• VP Pence: "Well, I hope we have a chance to talk about healthcare because Obamacare was a disaster. The American people remember it well. President Trump and I have a plan to improve health care and to protect pre-existing conditions for every American."

The Commission on Presidential Debates (CPD) announced today that the next debate, on October 15, will be virtual. President Trump said on Fox Business today he will not participate in that format.

In New York Times/Siena polls released October 7:

  • Democratic presidential nominee and former VP Joe Biden leads President Trump 48%-42% among likely voters in Nevada
  • Biden leads President Trump among likely voters 45%-44% in Ohio

The New York Times report said: "The results illustrate the shifting political dynamics in a pair of states each party has been hoping to flip from its 2016 results. When The Times polled Nevada last month, Mr. Biden held a four-point lead. And Ohio, a state critical to Mr. Trump's Electoral College prospects, appears to be a tossup after Republicans and many Democrats had assumed the state's demographics made it virtually certain to remain in Mr. Trump's column. The president carried Ohio by eight percentage points in 2016."


Reuters reported on the status of the OECD BEPS 2.0 project.

Treasury and IRS October 7 released final regulations (TD 9926) that provide guidance related to the withholding of tax and information reporting with respect to certain dispositions of interests in partnerships engaged in a trade or business within the United States. The final regulations affect certain foreign persons that recognize gain or loss from the sale or exchange of an interest in a partnership that is engaged in a trade or business within the United States, and persons that acquire those interests; and partnerships that, directly or indirectly, have foreign persons as partners.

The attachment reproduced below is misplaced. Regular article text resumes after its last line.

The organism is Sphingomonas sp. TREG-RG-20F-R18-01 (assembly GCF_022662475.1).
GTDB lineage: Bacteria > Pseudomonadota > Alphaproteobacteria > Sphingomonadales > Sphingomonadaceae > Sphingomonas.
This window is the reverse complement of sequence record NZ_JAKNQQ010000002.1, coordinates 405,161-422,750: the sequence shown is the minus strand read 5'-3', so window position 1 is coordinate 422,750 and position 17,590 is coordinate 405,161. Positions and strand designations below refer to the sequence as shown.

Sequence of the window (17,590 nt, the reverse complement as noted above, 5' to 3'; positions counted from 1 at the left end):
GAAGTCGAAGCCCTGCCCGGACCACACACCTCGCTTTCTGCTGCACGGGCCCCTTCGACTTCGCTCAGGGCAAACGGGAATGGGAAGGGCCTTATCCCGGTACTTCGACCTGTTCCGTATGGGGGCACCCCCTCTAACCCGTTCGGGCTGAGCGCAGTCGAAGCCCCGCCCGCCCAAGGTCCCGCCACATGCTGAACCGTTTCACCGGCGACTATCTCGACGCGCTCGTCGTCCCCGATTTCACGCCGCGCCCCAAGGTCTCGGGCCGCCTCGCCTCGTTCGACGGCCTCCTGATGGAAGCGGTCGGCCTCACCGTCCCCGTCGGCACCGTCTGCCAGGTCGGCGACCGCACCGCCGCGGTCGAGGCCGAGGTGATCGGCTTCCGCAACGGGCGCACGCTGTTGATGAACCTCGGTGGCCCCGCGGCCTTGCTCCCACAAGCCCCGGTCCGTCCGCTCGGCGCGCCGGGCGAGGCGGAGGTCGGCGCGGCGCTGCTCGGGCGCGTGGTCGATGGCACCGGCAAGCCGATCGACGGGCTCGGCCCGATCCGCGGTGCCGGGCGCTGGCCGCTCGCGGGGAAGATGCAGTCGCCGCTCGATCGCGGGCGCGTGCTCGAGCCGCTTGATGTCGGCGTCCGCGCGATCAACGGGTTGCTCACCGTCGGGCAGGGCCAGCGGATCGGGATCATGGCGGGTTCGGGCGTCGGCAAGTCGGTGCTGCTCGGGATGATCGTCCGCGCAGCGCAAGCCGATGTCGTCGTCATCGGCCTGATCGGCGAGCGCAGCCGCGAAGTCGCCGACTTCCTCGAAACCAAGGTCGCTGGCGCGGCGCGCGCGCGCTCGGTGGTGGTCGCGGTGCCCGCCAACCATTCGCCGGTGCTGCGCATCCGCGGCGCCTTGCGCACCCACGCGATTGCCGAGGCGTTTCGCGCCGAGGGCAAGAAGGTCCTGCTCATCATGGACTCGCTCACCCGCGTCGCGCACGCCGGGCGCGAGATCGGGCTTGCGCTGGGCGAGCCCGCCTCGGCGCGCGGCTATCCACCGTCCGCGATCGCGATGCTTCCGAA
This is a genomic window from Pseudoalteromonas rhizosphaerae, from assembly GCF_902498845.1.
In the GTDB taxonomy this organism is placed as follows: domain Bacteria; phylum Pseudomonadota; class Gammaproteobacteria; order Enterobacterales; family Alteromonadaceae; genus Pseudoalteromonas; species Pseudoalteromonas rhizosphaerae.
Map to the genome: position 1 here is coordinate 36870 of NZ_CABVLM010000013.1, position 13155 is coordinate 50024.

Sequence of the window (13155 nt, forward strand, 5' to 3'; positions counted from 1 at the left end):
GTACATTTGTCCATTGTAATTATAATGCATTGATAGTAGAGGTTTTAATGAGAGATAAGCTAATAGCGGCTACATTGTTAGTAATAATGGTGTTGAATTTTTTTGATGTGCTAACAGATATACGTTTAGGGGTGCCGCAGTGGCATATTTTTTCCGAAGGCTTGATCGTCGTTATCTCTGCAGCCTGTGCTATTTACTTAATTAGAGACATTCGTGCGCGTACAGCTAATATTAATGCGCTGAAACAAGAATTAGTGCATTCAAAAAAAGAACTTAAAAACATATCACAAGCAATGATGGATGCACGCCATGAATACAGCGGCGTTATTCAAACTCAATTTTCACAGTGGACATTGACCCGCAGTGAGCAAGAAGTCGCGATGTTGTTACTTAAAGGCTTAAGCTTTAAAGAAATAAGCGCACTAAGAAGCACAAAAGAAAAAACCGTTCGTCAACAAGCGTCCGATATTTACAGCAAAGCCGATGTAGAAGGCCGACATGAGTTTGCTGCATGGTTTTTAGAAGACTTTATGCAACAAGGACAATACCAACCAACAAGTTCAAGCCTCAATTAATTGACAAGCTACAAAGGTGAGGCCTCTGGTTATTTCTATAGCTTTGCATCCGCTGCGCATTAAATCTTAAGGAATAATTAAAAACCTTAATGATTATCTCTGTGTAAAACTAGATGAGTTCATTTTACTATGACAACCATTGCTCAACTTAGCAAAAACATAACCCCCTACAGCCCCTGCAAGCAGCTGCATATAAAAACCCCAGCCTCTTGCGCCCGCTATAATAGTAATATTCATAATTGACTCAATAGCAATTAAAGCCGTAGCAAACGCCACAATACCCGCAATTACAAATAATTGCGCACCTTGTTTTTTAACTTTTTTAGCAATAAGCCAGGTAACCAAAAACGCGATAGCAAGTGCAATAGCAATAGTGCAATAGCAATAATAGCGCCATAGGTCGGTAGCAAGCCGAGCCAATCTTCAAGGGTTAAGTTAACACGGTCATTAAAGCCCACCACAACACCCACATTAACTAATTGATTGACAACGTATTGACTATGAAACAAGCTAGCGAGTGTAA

This Friday, October 9 (at 12:00 p.m. ET), is the EY Webcast, "Tax in the time of COVID-19: update on legislative, economic, regulatory and IRS developments." The coronavirus (COVID-19) and the resulting economic crisis have made reacting to tax and trade developments more complicated and more difficult. Panelists will provide updates on: (i) the US legislative and economic landscape; (ii) breaking developments — federal and state; and (iii) what's happening at the IRS. Register for this thought Center Webcast.


Contact Information
For additional information concerning this Alert, please contact:
Washington Council Ernst & Young
   • Ray Beeman (
   • Gary Gasper (
   • Heather Meade (
   • Kurt Ritterpusch (